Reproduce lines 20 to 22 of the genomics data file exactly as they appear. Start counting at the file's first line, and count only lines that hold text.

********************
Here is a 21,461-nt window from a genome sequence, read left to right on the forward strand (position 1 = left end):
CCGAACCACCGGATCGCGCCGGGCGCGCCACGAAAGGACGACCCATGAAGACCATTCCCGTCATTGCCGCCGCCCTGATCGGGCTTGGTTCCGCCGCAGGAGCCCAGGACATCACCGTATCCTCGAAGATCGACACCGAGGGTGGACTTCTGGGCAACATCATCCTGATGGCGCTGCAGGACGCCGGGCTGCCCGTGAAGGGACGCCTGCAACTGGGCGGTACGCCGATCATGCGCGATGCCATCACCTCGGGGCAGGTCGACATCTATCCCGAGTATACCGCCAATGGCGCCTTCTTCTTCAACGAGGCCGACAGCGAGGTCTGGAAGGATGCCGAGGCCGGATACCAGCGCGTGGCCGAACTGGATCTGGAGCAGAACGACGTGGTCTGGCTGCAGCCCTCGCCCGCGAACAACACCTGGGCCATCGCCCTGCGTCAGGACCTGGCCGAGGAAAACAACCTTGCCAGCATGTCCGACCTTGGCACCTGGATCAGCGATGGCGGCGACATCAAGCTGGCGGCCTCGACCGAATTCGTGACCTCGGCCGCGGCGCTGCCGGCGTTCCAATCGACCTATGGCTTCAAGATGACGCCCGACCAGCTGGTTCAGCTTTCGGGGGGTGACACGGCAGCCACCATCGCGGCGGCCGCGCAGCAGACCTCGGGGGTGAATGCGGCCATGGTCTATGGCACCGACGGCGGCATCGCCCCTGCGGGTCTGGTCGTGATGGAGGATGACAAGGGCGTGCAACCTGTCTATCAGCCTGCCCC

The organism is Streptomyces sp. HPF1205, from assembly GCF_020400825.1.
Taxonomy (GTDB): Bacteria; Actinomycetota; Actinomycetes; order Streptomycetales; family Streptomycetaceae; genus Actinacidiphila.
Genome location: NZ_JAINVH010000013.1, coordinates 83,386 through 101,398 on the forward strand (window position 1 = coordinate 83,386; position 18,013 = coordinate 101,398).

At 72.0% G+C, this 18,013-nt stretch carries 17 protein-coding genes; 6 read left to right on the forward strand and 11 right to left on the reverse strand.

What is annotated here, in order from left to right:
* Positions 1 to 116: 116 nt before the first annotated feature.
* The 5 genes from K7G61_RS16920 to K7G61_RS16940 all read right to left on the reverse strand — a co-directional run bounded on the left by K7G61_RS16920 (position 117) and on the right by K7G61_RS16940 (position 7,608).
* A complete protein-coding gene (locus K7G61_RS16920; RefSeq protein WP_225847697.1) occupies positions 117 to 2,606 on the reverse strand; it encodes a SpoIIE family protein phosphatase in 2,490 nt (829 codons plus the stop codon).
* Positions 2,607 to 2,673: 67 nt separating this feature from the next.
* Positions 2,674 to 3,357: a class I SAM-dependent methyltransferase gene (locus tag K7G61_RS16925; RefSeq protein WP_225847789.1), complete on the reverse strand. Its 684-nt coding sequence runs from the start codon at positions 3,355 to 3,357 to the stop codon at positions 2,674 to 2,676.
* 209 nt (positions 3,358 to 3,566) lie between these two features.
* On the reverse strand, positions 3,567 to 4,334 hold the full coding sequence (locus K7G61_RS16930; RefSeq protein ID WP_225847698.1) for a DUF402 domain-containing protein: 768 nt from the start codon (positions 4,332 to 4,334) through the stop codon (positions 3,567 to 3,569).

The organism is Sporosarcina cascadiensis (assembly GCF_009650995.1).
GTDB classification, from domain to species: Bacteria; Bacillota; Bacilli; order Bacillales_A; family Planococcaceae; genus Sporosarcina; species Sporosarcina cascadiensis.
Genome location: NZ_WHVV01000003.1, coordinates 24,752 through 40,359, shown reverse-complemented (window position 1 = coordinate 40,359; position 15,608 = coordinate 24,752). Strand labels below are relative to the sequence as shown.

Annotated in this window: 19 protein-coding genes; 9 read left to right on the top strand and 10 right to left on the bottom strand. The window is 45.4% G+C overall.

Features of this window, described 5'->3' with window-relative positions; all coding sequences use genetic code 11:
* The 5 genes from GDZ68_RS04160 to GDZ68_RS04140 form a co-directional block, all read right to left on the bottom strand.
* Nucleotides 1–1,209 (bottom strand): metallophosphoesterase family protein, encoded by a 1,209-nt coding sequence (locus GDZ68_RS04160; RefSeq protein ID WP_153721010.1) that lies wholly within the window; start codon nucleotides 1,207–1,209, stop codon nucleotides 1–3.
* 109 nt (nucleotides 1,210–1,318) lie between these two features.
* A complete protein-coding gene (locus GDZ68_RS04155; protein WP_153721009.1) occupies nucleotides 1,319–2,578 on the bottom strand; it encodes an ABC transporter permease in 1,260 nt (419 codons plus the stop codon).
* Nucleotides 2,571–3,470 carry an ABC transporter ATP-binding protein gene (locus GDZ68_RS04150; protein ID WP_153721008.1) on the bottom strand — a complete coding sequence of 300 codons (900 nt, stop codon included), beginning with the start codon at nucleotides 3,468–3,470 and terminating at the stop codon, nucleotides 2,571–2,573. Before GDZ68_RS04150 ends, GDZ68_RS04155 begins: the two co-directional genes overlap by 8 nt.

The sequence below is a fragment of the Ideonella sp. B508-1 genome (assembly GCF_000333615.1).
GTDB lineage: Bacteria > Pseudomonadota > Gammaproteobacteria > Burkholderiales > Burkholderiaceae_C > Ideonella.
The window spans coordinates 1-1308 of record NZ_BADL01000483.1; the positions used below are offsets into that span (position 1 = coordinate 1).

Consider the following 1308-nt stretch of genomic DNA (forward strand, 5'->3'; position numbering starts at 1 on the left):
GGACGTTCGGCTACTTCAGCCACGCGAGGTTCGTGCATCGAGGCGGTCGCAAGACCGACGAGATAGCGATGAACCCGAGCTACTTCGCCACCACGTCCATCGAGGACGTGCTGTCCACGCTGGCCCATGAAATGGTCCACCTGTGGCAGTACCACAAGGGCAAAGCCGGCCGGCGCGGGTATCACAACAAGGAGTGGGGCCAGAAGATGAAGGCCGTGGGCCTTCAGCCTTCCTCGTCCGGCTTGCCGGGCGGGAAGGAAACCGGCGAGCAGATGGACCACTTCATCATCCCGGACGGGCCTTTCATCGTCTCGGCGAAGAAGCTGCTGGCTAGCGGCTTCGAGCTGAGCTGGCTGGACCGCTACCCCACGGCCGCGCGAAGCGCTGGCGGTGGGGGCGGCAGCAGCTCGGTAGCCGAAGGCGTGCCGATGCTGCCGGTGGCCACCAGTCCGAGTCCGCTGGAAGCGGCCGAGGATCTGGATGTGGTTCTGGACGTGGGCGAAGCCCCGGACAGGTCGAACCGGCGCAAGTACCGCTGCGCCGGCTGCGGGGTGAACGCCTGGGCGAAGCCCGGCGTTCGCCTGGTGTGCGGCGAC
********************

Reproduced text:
* The 5 genes from GDZ68_RS04160 to GDZ68_RS04140 form a co-directional block, all read right to left on the bottom strand.
* Nucleotides 1–1,209 (bottom strand): metallophosphoesterase family protein, encoded by a 1,209-nt coding sequence (locus GDZ68_RS04160; RefSeq protein ID WP_153721010.1) that lies wholly within the window; start codon nucleotides 1,207–1,209, stop codon nucleotides 1–3.
* 109 nt (nucleotides 1,210–1,318) lie between these two features.